Nov 5, 2015

Membership Has Its Privileges

Across North America leaders of professional associations and nonprofits are facing a seismic shift:

  • Membership rates are declining
  • Event participation is waning
  • Recruiting new members is getting harder and harder

Belinda Moore, CEO of Australasian Society of Association Executives, writes, “A number of powerful generational, cultural and economic forces are colliding to create a perfect storm that will make the next 5-20 years some of the toughest ever faced by associations. Associations who don’t adapt face a slow decline into obscurity.”

Naturally, the idea of “membership” is being challenged. Pundits are arguing the membership model is dead, and people don’t want to pay dues to belong to an organization.

These are troubling times for associations and nonprofits, and I am concerned they’re not getting the right advice.

Membership is not dead. To paraphrase American Express, membership has its privileges.

Communities Grow Membership

Last week I spoke at the Canadian Society of Association Executive’s National Convention, and today I am speaking at the Chamber Executives of Ontario’s Annual Convention.

At both events I delivered a clear model for growing and scaling membership organizations: community.

Communities make brands sticky, and communities scale. But it’s bigger than that.

Membership organizations are experiencing a generational divide. Boomers join associations, young professionals join communities.

Communities are a natural extension of the digital world. Social media provides a vehicle to connect, participate, and learn — and you can do this all for free. No one needs to go to a networking event to meet their peers. You can do that every single day on Facebook.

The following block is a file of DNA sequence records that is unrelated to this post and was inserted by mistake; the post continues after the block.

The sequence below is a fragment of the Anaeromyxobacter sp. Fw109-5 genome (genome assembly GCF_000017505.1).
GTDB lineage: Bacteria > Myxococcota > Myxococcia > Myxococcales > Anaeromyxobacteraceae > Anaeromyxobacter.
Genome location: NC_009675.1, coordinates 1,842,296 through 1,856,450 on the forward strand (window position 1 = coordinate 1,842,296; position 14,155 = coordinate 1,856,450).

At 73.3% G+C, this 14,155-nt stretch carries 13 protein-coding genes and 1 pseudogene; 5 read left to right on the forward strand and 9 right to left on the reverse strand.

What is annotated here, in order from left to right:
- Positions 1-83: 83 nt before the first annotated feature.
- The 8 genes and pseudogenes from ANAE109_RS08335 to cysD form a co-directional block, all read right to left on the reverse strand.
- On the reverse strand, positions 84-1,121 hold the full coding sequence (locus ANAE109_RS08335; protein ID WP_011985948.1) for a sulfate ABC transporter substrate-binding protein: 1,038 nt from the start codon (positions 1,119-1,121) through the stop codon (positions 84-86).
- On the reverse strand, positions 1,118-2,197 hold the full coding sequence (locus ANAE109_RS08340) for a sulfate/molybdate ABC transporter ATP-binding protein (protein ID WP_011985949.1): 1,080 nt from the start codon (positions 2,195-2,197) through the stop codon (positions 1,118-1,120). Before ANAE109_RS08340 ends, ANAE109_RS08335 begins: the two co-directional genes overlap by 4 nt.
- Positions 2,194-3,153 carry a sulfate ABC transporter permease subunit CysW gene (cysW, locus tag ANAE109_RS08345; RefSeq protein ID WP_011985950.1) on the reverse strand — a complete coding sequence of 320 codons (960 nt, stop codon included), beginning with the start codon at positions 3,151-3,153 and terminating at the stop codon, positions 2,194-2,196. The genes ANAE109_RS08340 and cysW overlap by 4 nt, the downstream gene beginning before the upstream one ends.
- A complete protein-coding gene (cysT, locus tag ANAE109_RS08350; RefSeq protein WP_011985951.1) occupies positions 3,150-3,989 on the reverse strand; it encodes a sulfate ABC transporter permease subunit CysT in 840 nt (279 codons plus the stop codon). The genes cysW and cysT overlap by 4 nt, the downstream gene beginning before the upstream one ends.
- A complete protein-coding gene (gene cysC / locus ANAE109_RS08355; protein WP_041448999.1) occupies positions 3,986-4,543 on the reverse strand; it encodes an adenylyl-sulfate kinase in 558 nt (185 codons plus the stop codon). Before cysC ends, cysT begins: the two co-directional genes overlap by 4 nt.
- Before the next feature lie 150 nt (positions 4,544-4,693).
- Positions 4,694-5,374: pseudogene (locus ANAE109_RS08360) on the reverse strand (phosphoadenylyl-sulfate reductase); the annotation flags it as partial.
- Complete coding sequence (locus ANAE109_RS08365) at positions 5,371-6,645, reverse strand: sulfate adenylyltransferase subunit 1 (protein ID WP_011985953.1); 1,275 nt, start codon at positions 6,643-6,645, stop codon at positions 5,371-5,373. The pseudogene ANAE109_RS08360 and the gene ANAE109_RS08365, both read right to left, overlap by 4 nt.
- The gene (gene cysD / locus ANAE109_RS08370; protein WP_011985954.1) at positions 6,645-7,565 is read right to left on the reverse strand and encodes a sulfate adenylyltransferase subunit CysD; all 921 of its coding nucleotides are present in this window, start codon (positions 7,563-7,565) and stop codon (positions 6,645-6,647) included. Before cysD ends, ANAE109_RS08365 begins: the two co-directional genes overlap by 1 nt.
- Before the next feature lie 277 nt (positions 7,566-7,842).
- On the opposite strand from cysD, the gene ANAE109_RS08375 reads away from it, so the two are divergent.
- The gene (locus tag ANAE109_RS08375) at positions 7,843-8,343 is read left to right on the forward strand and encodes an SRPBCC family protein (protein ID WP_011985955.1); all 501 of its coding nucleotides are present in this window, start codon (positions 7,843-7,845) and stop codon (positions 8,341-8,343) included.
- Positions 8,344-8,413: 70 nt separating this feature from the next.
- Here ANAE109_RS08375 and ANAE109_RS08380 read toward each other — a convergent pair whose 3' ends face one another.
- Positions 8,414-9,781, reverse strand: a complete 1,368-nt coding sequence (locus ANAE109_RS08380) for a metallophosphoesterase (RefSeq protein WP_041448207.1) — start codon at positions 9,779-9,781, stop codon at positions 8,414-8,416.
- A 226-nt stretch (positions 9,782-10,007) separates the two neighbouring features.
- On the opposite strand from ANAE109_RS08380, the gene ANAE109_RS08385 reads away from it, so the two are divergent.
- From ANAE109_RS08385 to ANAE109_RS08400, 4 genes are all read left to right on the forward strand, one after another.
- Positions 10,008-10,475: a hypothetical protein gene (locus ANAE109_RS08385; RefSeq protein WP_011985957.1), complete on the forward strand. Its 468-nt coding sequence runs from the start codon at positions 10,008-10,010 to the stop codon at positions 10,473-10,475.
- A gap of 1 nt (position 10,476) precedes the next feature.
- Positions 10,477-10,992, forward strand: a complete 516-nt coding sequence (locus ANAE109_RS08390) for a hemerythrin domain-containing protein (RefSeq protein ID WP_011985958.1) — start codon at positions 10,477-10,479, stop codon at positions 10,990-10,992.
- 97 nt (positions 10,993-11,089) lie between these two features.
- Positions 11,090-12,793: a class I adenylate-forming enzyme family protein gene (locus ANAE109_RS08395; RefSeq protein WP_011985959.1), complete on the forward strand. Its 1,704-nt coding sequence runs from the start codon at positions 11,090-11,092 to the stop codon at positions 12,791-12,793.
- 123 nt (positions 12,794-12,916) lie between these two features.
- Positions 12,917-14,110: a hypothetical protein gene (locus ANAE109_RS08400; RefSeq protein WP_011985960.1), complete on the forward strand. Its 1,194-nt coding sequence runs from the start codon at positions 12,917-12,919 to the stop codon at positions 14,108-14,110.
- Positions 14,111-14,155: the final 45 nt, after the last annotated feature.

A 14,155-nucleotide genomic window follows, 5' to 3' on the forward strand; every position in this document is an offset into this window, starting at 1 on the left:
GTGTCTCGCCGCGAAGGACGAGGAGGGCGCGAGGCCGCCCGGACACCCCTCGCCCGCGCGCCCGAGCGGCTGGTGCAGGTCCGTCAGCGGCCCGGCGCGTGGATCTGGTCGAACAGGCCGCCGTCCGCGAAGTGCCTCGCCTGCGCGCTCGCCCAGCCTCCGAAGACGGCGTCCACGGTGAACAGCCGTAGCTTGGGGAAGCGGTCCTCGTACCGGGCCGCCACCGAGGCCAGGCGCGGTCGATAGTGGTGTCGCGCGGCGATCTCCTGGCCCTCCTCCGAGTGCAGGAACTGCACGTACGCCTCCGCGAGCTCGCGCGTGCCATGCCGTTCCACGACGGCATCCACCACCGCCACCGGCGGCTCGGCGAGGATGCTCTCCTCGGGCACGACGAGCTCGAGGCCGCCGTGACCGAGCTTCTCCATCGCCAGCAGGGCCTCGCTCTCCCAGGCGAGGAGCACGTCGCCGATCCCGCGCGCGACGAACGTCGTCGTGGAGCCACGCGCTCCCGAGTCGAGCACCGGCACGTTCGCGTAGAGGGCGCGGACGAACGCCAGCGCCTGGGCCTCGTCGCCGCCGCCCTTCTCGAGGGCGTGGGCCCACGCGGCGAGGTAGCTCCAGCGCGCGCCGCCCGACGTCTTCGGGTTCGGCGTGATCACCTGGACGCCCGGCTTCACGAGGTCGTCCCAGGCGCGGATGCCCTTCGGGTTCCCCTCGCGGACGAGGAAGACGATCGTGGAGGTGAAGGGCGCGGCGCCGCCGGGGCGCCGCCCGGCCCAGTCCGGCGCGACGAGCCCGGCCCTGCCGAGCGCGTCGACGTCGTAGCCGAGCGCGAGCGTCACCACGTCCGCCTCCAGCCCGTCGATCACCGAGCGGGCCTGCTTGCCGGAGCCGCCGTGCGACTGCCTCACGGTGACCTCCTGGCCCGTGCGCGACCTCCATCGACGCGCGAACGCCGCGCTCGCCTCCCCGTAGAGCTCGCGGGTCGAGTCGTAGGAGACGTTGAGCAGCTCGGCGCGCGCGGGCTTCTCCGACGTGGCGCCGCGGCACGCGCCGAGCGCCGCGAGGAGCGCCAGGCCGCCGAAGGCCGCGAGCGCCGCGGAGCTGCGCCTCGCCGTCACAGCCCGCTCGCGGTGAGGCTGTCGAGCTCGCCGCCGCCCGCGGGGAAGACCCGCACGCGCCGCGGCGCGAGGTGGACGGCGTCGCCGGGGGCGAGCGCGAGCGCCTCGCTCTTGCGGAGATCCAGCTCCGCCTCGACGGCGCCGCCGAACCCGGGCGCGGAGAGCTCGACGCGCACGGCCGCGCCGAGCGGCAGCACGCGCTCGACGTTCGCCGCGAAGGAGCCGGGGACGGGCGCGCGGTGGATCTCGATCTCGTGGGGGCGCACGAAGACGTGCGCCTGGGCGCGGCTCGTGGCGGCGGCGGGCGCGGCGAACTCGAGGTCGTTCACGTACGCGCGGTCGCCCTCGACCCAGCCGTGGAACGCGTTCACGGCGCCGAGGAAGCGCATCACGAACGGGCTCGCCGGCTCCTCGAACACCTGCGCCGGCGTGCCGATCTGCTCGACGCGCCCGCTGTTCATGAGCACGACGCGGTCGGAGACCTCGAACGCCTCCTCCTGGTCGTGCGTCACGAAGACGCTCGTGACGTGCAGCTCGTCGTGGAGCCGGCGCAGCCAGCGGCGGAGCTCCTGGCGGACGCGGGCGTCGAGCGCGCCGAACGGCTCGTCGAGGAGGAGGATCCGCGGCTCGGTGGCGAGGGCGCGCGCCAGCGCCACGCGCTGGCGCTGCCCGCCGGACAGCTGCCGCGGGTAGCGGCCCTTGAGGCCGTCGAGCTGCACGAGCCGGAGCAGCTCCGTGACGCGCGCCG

This is the new reality of member based organizations. People don’t pay to join a group; they participate in a group of their peers.

Membership Is the Inner Circle

Membership still has a strong role within a community — it’s the inner circle.

People are happy to pay for services and connections that they value. This has been proven in the software industry with freemium products like Evernote, Hootsuite, MailChimp, and Dropbox.

Each of these companies offers a free service that can be widely used by everyone. For example, MailChimp is free to use for users with less than 2,500 contacts. The caveat is MailChimp includes its logo and branding on free accounts, and limits some features.

Freemium is a great way for users to try before they buy. Once they get addicted they can dive deeper into the service and unlock additional capabilities and features.

Membership organizations can adopt a similar mindset. Community building activities can have both free and premium options, but membership delivers an even higher value. By subscribing to the organization you unlock capabilities and benefits you couldn’t gain elsewhere.

Membership is not dead. Every premium subscriber to MailChimp is a member. This mindset unshackles an association to think differently about its business model and how it serves its members.

Challenge Convention

Saying “membership is dead” is a cop-out.

People will join associations and pay membership dues. If they enjoy the experience and the benefits that come along with membership they will happily pay. It’s that simple.

Membership is only one component of the community. It’s the inner circle.

Membership based organizations that thrive look beyond membership, and connect with members and non-members alike. They build a community that brings people together and provide them a reason to participate. And that community is what fosters the inner circle to grow and thrive.

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